There's / more to me than / most people / see.
Twelve-year-old Willow would rather blend in than stick out. But she still wants to be seen for who she is. She wants her parents to notice that she is growing up. She wants her best friend to like her better than she likes a certain boy. She wants, more than anything, to mush the dogs out to her grandparents' house, by herself, with Roxy in the lead. But sometimes when it's just you, one mistake can have frightening consequences...And when Willow stumbles, it takes a surprising group of friends to help her make things right again.
Using diamond-shaped poems inspired by forms found in polished diamond willow sticks, Helen Frost tells the moving story of Willow and her family. Hidden messages within each diamond carry the reader further, into feelings Willow doesn't reveal even to herself.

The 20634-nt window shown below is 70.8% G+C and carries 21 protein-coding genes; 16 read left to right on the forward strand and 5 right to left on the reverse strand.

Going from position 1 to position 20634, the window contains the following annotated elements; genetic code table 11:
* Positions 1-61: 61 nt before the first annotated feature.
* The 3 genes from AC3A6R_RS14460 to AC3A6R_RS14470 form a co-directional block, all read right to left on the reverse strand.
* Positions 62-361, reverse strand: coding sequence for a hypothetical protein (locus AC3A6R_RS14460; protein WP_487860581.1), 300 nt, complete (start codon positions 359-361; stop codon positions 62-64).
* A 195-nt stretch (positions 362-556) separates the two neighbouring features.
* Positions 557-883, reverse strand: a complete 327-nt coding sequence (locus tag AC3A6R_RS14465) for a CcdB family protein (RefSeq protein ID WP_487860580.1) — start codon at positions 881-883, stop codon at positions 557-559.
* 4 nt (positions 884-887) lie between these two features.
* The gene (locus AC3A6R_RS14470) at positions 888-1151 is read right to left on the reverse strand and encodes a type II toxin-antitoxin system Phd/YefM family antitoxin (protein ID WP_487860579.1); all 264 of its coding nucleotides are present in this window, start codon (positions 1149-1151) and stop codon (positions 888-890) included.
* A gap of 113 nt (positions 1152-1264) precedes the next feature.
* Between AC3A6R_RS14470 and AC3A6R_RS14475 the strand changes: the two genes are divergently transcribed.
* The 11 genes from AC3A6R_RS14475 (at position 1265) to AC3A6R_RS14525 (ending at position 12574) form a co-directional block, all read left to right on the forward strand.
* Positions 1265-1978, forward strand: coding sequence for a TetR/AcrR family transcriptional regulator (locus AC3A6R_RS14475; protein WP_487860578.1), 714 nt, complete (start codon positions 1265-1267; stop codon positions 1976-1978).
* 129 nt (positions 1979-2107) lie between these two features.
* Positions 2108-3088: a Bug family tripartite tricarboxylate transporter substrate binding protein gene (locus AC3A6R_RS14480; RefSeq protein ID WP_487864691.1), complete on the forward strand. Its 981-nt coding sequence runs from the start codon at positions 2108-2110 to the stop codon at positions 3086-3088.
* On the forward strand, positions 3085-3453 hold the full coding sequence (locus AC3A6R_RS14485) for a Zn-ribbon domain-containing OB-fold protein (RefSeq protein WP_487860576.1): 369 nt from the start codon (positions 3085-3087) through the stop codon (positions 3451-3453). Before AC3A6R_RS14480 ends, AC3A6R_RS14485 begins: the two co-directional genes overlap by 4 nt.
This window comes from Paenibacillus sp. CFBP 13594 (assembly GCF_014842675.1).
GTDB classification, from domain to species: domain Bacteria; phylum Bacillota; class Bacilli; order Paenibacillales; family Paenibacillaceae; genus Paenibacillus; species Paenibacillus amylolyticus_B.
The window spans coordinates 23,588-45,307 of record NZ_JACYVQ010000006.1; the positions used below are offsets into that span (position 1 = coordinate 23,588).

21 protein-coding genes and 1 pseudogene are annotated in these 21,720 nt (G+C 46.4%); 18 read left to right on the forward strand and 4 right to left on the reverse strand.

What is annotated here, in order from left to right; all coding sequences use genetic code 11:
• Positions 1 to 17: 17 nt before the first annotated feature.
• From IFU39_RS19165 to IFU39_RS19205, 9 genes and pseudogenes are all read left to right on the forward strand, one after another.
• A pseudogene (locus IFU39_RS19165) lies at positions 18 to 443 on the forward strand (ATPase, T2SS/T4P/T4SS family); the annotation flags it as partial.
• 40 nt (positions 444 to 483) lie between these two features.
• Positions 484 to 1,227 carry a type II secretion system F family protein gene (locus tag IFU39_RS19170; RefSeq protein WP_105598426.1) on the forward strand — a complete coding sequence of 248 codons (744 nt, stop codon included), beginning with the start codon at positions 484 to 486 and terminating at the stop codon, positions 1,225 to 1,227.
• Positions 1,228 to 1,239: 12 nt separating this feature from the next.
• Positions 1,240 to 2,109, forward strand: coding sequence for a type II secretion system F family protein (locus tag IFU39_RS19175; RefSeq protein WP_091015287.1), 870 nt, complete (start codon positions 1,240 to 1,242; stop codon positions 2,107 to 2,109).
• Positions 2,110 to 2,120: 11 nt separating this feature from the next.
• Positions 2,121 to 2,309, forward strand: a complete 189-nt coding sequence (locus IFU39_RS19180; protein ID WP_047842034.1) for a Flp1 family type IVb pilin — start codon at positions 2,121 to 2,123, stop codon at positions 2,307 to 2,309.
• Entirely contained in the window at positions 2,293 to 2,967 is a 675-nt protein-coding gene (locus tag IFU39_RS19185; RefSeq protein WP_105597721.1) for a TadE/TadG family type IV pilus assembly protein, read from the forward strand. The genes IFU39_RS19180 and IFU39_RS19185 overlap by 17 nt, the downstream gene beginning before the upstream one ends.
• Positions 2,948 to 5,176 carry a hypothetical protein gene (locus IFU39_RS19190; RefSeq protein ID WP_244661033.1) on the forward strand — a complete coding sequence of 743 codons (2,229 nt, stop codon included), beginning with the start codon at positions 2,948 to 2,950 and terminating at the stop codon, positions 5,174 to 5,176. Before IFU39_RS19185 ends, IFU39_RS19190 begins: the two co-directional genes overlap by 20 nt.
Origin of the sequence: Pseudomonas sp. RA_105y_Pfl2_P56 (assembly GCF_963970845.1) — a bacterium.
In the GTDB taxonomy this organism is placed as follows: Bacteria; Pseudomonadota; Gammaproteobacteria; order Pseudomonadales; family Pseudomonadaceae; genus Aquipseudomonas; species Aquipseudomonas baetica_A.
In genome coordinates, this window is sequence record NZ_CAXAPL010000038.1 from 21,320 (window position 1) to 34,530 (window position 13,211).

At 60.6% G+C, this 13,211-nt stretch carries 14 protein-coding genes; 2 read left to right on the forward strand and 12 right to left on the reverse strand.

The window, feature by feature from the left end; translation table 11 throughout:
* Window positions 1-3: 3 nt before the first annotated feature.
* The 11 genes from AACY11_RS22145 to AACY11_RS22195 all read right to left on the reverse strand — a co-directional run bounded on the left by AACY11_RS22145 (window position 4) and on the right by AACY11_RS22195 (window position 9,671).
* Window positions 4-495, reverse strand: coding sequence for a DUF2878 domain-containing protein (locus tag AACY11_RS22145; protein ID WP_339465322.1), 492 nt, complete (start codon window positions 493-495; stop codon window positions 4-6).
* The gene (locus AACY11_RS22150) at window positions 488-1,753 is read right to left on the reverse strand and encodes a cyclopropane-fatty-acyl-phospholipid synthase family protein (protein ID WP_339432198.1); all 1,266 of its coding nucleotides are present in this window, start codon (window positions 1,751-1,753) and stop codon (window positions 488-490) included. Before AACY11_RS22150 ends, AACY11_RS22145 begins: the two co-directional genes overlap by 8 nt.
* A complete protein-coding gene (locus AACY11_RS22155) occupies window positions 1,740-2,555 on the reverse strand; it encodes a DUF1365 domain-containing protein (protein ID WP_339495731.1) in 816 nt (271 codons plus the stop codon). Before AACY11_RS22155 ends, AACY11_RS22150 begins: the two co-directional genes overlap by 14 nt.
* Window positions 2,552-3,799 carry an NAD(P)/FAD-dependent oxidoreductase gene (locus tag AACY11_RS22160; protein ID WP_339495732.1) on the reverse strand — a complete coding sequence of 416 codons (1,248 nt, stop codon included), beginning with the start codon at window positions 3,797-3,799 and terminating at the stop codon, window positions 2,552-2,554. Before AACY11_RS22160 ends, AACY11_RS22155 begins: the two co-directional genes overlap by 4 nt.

"Set in a remote part of Alaska, this story in easy-to-read verse blends exciting survival adventure with a contemporary girl’s discovery of family roots and secrets. Middle-schooler Willow’s dad is Anglo, and her mother is Athabascan. The girl longs to spend more time with her traditional Indian grandparents even though she knows she will miss computers and other things that are a part of her life. When her beloved dog, Roxy, is blinded in an accident (partly Willow’s fault), and her parents want to put the dog down, Willow tries to take Roxy to Grandma and Grandpa. The two are caught in a raging blizzard, and Willow is saved by the spirits of her ancestors, who live on in the wild animals around her. Frost, who spent years teaching in Alaska, blends the young teen’s viewpoint with a strong sense of place and culture." -- Hazel Rochman, Booklist
|10 and up
|May 10, 2011